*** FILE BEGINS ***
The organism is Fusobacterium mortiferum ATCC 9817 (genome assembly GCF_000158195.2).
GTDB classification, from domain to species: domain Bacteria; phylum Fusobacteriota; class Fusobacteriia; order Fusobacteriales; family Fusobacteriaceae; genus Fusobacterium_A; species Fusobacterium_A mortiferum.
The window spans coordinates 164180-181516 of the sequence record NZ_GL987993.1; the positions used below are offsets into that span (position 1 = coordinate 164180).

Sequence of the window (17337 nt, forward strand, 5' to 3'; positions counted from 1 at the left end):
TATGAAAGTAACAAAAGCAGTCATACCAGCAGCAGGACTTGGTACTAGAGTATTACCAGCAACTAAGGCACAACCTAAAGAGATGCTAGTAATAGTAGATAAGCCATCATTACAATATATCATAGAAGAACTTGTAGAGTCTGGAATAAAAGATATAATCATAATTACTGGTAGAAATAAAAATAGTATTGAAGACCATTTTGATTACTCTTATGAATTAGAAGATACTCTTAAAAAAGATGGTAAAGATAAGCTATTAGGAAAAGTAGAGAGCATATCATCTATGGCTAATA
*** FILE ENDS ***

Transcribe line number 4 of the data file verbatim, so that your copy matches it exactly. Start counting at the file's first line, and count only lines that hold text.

Sequence of the window (17337 nt, forward strand, 5' to 3'; positions counted from 1 at the left end):